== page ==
Airport security has long been regarded as a necessary evil—remove the shoes, pull out the laptop, undo the belt…and on and on until you’re given the go ahead to board your flight and sail off into the atmosphere. But, while most are comfortable with stringent airport search methods, a new security device has people cringing—full body scanners. The Transport Safety Administration (TSA) is currently in the process of installing the devices in San Diego’s very own San Diego International Airport.
Each machine costs around $200,000 dollars, and screens for illicit drugs, metal objects, ceramic, etcetera. According to Rapiscan Systems, the machine’s supplier, a low energy backscatter x-ray beam is directed at an individual’s anterior and posterior, and the data the beam collects is then compiled into a computer, which is run by a government official. Therein lies the problem—while the scanners are undoubtedly powerful and able to locate dangerous materials and devices in an efficient manner, they also give airport officials the ability to essentially see underneath people’s clothing: the scans are detailed enough to identify a person’s gender. In addition, the beam is powerful enough to identify a passenger’s surgery scars, or to discern whether a woman is on her menstrual cycle or not.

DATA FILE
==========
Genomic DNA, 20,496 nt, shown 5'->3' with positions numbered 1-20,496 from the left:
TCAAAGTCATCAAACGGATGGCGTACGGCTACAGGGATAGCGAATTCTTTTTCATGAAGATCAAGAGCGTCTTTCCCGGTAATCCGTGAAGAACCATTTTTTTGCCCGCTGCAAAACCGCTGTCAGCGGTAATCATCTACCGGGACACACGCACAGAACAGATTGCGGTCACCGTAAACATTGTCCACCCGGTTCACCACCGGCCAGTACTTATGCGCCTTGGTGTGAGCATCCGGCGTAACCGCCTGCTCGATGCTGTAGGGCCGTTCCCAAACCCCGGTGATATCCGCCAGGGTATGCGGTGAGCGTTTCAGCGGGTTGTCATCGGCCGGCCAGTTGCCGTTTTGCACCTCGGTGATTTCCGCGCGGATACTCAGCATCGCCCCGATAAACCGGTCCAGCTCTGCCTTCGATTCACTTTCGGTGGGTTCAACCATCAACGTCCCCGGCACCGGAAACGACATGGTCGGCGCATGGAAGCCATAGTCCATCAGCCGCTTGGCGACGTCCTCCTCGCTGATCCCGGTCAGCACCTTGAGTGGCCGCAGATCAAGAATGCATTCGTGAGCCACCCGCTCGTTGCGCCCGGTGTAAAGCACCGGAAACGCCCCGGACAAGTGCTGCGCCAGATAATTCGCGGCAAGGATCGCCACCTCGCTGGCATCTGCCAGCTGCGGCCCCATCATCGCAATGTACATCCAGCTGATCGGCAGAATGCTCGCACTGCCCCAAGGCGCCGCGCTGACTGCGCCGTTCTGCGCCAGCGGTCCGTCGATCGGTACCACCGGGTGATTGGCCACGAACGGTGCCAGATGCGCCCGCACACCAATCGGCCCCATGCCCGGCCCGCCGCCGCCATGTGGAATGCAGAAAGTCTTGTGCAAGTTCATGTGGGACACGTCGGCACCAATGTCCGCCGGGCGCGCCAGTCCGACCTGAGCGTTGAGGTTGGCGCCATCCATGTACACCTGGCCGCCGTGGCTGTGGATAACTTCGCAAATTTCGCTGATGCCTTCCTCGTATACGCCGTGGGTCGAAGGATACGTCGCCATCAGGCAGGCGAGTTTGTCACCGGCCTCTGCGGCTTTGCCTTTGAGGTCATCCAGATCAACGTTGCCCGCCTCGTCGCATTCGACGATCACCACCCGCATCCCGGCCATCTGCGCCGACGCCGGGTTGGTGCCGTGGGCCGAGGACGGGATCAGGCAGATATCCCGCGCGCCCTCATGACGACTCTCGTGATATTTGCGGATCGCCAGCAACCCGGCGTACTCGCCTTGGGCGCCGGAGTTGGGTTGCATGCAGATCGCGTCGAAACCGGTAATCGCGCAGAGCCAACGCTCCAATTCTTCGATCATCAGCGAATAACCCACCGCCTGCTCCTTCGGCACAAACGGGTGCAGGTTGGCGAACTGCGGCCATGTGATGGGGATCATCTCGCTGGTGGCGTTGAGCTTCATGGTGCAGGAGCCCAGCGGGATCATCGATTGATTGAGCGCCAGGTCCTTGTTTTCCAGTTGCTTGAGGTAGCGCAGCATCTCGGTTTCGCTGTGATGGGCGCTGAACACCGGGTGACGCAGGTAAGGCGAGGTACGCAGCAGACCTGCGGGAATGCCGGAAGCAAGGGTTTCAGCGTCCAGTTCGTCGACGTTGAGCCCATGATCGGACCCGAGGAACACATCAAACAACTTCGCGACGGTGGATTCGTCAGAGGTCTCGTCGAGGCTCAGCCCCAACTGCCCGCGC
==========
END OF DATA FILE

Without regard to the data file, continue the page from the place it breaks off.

While privacy groups are in an uproar, the TSA insists privacy is not an issue with the scanners—only one agent will be able to view the images, and that agent will be in an isolated area where he or she cannot have any contact with the passengers. In addition, the machine automatically deletes the digitally scanned images after a passenger passes through security.
The new technology will officially launch on Tuesday, August 31st, with a demonstration in Terminal 1 of the San Diego International Airport.
Photo from Marcin Wichary via flickr